China-Backed Infrastructure Banks Halt Lending to Russia, Belarus Over War in Ukraine

The Asian Infrastructure Investment Bank has decided to put all activities relating to Russia and Belarus “on hold” due to the war in Ukraine, the China-backed institution said on March 3. The announcement comes a day after China’s top banking regulator said the country would keep up normal trade with Russia and Ukraine amid Western sanctions. In a statement published on its website, the Beijing-headquartered bank said its management would do utmost to “safeguard the financial integrity, against the backdrop of the evolving economic and financial situation.” China is the largest shareholder of the multilateral lender, with a stake of over 30 percent, according to the official website. Given that it holds 26.5 percent of voting rights, China has veto power over major decisions, which requires a 75 percent majority. “Under these circumstances, and in the best interests of the Bank, Management has decided that all activities relating to Russia and Belarus are on hold and under review,” read the statement. Russia is a founding member of the AIIB, and the third-largest shareholder after China and India. Belarus and Ukraine are not members of the bank. AIIB was proposed by the leader of the Chinese Communist Party Xi Jinping in 2013, the year that he launched the Belt and Road Initiative, a multi-continent infrastructure project which has been labeled as a vehicle used for building up the regime’s economic and political influence worldwide. Chinese leader Xi Jinping applauds after unveiling a sculpture during the opening ceremony of the AIIB in Beijing on Jan. 16, 2016. (Mark Schiefelbein/Pool/AP Photo) Meanwhile, the Shanghai-headquartered New Development Bank (NDB) also announced on Thursday that it has put new transactions in Russia “on hold,” citing “unfolding uncertainties and restrictions.” NDB was established by China, Russia, India, Brazil, and South Africa in 2014 to fund infrastructure projects, a similar purpose to the AIIB. The move by the two banks follows a spate of Western sanctions on Russia in response to the invasion. The United States, European Union, and other Western allies have cut key Russian banks out of an international payments system known as SWIFT and limited Russia’s central bank’s ability to draw over $600 billion in foreign currency reserves. The response from the communist regime in Beijing has come under growing scrutiny, given its deepening ties with Moscow. Bilateral trade surged nearly 36 percent in 2021 to record $146.9 billion, according to China’s official customs data. The two neighboring countries aim to boost it to $240 billion in 2024, Xi said during the summit with Russian President Vladimir Putin in Beijing earlier this month. Guo Shuqing, the head of China Banking and Insurance Regulatory Commission, said on Wednesday that the country opposed unilateral sanctions and wouldn’t join Western nations’ restrictions. The Chinese regime hasn’t condemned Russia’s attack and declined to call it an invasion. Disclosures on AIIB’s website shows the institution in 2019 and 2020 approved two projects in Russia worth $800 million. The bank announced last October it was due to hold its annual meeting in Russia this year, though no specific date provided. Follow Dorothy Li is a reporter for The Epoch Times based in Europe.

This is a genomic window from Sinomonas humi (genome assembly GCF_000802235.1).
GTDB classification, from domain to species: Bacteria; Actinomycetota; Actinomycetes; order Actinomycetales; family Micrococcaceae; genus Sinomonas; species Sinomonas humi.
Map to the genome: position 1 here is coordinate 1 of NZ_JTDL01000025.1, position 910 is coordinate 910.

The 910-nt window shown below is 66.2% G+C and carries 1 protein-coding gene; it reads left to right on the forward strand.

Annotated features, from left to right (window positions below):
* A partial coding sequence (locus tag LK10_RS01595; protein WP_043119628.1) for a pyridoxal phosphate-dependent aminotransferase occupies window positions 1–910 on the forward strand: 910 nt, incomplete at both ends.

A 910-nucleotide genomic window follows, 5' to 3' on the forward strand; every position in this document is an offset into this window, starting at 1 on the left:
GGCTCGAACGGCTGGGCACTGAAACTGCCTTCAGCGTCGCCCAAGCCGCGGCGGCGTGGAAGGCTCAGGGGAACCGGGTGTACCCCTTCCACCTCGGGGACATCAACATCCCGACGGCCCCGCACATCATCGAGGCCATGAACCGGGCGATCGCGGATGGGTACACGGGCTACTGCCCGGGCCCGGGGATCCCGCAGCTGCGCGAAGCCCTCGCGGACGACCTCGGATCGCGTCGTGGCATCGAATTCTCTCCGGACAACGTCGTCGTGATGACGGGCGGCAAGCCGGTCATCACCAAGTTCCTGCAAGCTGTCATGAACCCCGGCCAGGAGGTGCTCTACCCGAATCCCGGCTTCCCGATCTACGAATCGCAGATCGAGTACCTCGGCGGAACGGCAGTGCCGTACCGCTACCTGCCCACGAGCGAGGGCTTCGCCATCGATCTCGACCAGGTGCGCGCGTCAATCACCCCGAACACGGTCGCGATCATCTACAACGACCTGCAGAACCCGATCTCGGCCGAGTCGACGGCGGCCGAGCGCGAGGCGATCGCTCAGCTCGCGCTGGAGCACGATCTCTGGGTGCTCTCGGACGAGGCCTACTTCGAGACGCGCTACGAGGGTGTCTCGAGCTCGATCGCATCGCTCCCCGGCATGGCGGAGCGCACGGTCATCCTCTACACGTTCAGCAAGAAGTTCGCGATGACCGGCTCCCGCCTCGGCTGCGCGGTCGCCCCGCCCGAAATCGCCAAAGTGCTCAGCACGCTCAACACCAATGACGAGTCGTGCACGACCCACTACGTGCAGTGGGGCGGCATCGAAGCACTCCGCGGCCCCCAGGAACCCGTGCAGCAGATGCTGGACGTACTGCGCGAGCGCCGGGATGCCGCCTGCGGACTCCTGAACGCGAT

China-Backed Infrastructure Banks Halt Lending to Russia, Belarus Over War in Ukraine